Greenlake Capital, LLC v. Bingo Investments, LLC (June 14, 2010)
2010 WL 2351460
This case illustrates the broad reach of the California Real Estate Broker’s License law, the risks of noncompliance, and the potential impact of UCC Article 9 (lending secured by personal property).
Greenlake Capital originated and helped negotiate a $150 million mezzanine loan for Bingo Investments, charging a $3 million fee. Bingo reneged on the fee, asserting that Greenlake forfeited its fee by failing to hold a California real estate broker’s license. (Ca. Bus. & Prof. Code Sections 10131, 10136.) The trial court granted summary judgment: Bingo was a victim of unlicensed activity, and therefore not required to pay the fee.
The court of appeal reversed for a full trial. Perhaps Greenlake’s lending activity was not within the definition of real estate loan brokerage. If so, Bingo would be treated as a deadbeat, not a victim, and would be obligated to pay the fee.
The court cited recent cases holding that if some of the services fell outside the definition of real estate loan brokerage, part of the fee may be recoverable based on a theory of severability (services not requiring a license being severed from those that do). If the “central purpose” of the contract was not tainted with illegality, it may be possible to recover a part of the fee for those acts “for which no license was required.” This was important, because “at the start of the relationship, neither party “intended the financing to take a form that would necessarily” violate the licensing requirement.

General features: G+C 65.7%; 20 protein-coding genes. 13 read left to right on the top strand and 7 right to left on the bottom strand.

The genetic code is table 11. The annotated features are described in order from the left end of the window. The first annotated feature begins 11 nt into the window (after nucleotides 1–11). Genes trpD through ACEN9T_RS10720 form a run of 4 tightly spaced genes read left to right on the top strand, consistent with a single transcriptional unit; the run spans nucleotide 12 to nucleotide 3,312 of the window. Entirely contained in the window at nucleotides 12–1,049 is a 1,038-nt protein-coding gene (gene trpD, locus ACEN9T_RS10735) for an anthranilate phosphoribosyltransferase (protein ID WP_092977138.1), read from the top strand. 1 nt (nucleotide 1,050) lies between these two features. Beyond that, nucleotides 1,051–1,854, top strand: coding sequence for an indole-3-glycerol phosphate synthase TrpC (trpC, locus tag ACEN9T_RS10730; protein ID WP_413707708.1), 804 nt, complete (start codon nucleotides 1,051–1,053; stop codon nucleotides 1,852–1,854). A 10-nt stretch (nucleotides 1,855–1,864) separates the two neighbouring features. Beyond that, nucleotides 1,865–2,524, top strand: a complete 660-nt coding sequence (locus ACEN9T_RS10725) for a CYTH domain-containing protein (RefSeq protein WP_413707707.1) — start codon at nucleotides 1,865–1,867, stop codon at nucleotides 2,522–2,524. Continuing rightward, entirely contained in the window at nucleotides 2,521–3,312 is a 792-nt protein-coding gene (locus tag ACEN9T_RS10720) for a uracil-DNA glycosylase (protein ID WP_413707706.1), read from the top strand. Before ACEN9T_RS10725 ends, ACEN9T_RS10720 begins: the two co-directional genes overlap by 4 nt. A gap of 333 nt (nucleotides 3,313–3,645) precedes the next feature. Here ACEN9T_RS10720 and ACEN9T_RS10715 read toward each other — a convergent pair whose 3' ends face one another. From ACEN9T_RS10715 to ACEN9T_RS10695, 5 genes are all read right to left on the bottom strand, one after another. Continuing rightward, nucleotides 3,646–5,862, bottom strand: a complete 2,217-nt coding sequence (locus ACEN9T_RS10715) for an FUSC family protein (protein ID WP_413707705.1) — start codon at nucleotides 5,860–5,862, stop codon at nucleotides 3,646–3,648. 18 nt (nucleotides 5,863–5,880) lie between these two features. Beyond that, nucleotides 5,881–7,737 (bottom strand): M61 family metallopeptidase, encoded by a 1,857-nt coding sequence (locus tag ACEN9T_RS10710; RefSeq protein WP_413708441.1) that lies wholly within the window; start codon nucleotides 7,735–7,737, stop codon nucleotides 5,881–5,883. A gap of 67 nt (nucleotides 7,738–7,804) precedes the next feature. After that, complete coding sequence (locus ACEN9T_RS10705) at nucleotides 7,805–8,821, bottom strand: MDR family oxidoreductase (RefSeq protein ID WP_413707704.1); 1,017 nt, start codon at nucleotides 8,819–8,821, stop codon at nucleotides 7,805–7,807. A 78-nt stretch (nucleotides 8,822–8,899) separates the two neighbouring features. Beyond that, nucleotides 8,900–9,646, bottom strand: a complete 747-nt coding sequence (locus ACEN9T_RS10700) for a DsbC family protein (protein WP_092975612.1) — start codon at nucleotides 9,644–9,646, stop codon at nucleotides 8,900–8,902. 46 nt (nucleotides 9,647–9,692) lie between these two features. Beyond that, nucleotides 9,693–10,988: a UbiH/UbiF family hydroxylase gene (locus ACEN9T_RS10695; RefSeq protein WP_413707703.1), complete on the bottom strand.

More importantly, the services may fall outside the scope of the licensing requirement altogether. A mezzanine loan is typically secured by equity in another entity–personal property– rather than a mortgage. When the borrower had “no direct equity position” in the underlying real property, the licensing requirements may not be triggered. Thus, UCC Article 9 may apply, not local mortgage laws. On remand, the trial court will be required to sort it out, based on “a complete factual investigation” into the “nature of the obligations created by the” parties’ credit and security agreements, and the “policies and equities” inherent in the licensing statutes. The case is not a quick fix for legal and financial professionals because the court did not offer any litmus test or even a checklist of factors.
The complicated financing arrangements have generated arguments on both sides as to whether the real estate loan brokerage licensing laws should apply. For businesses raising money, it is better to be safe than sorry. Holding the right license will transform the nonpaying client from a potential victim into a deadbeat. This will make it much easier to enforce the fee. Careful examination of the licensing arena is advisable.